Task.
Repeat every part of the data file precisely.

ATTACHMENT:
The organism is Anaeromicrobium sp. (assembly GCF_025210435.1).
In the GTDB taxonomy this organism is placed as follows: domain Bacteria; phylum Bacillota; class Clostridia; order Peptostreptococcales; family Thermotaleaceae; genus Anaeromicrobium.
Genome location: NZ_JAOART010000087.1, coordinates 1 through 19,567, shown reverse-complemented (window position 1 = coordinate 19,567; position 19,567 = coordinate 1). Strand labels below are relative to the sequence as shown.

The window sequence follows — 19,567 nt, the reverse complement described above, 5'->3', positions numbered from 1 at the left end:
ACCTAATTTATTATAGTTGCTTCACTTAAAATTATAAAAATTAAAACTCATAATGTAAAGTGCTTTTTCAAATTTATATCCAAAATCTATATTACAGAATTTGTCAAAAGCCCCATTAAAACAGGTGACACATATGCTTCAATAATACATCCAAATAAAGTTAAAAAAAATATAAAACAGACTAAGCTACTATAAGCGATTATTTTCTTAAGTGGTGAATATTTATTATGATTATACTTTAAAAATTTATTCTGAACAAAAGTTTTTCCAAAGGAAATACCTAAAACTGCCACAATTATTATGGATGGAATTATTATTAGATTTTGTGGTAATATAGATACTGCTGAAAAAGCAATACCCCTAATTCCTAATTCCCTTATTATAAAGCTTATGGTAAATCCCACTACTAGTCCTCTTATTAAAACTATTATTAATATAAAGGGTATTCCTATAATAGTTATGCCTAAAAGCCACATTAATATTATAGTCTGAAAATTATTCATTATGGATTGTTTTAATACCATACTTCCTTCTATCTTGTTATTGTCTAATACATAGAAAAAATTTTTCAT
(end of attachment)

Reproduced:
The organism is Anaeromicrobium sp. (assembly GCF_025210435.1).
In the GTDB taxonomy this organism is placed as follows: domain Bacteria; phylum Bacillota; class Clostridia; order Peptostreptococcales; family Thermotaleaceae; genus Anaeromicrobium.
Genome location: NZ_JAOART010000087.1, coordinates 1 through 19,567, shown reverse-complemented (window position 1 = coordinate 19,567; position 19,567 = coordinate 1). Strand labels below are relative to the sequence as shown.

The window sequence follows — 19,567 nt, the reverse complement described above, 5'->3', positions numbered from 1 at the left end:
ACCTAATTTATTATAGTTGCTTCACTTAAAATTATAAAAATTAAAACTCATAATGTAAAGTGCTTTTTCAAATTTATATCCAAAATCTATATTACAGAATTTGTCAAAAGCCCCATTAAAACAGGTGACACATATGCTTCAATAATACATCCAAATAAAGTTAAAAAAAATATAAAACAGACTAAGCTACTATAAGCGATTATTTTCTTAAGTGGTGAATATTTATTATGATTATACTTTAAAAATTTATTCTGAACAAAAGTTTTTCCAAAGGAAATACCTAAAACTGCCACAATTATTATGGATGGAATTATTATTAGATTTTGTGGTAATATAGATACTGCTGAAAAAGCAATACCCCTAATTCCTAATTCCCTTATTATAAAGCTTATGGTAAATCCCACTACTAGTCCTCTTATTAAAACTATTATTAATATAAAGGGTATTCCTATAATAGTTATGCCTAAAAGCCACATTAATATTATAGTCTGAAAATTATTCATTATGGATTGTTTTAATACCATACTTCCTTCTATCTTGTTATTGTCTAATACATAGAAAAAATTTTTCAT